19. "The United States hasn't contested the borders of those States. Prime Minister, what else would you like to discuss?"
  20. "The Senate would of course have to approve this agreement, but I know that the President will sign it once I return to Washington. With the Vice President's friends in the Senate, I am sure the approval of a free trade agreement between Japan and the United States will be an easy fix." Gabriel could tell that the Prime Minister either didn't want to be there or didn't want them there - most likely both - but he had an appreciation for how hospitable and courteous the Japanese always were, despite how uncomfortable or superior they may feel. When President Davis questioned if the Commonwealth deserved their faith, a small part of Gabriel died inside of him as he buried his face into one of his hands. "Mister President, the American Commonwealth was an embarrassment to the American continent. They only enforced the parts of the constitution they saw relevant, they oppressed the States, and they tried to force their twisted ways of governing on other nations like Faraway. Not to mention they arrested a sitting Texas Governor and several Texas legislators and did not give any of them a fair trial. Not everyone in that government was twisted though, the United States's Vice President Anderson was a Senator and the Governor of Georgia. While I wont speak for him, I can say that he has told plenty of stories of federal corruption in the Commonwealth and unchecked power. Though none of us wanted a war, well maybe the Texans did, the quick surrender of Commonwealth forces showed the lack of fortitude and even faith the military had in that faulty government. Prime Minister I don't want you to have a false impression on what Americans think of the Commonwealth, talk to any Governor in the United States and they will tell you how oppressive of a regime it was." Gabriel didn't like the tension growing in the room so he switched gears back to what the Prime Minister had originally brought up about free trade. "American foreign policy is almost non-existent. This visit to Japan and the Vice President going to the Confederate States have, so far, been the only formal trips made by American diplomats and the President is still making his agenda. But, I can assure your Excellency that the United States has no interest or ambitions to overthrow any new American governments that want to keep the Western Hemisphere in a state of peace. One of the golden rules of diplomacy is that you don't speak for the party you are meeting with, but I hope President Davis would agree that our current borders are no problem? If you do, Mister President, then I can only see a continued peace in our future."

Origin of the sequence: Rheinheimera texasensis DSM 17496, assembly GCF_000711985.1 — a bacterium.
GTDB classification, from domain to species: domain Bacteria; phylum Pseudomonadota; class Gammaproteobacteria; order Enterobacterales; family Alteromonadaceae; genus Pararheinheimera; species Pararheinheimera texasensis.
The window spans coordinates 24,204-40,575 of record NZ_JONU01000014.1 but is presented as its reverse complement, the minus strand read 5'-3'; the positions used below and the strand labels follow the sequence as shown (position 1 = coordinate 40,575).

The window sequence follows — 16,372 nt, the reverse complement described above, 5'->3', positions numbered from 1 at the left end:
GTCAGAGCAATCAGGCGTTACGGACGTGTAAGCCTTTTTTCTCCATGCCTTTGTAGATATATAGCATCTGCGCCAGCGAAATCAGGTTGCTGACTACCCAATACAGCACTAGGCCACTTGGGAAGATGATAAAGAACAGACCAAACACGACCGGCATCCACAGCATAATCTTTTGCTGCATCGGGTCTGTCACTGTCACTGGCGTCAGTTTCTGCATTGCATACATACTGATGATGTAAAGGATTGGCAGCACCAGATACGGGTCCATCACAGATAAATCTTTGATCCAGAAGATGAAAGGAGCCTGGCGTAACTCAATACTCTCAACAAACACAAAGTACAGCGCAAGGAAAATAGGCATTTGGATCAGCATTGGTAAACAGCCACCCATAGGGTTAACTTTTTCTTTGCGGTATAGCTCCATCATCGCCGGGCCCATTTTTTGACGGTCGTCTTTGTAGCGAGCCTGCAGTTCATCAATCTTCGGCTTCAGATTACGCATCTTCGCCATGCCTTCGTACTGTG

21. "Just addressing your statement sir. What is it that you wanted to talk about?"
  22. "I'm sure we all want to stay friendly Mister President. Prime Minister Akiyama, what did you have in mind for this meeting?"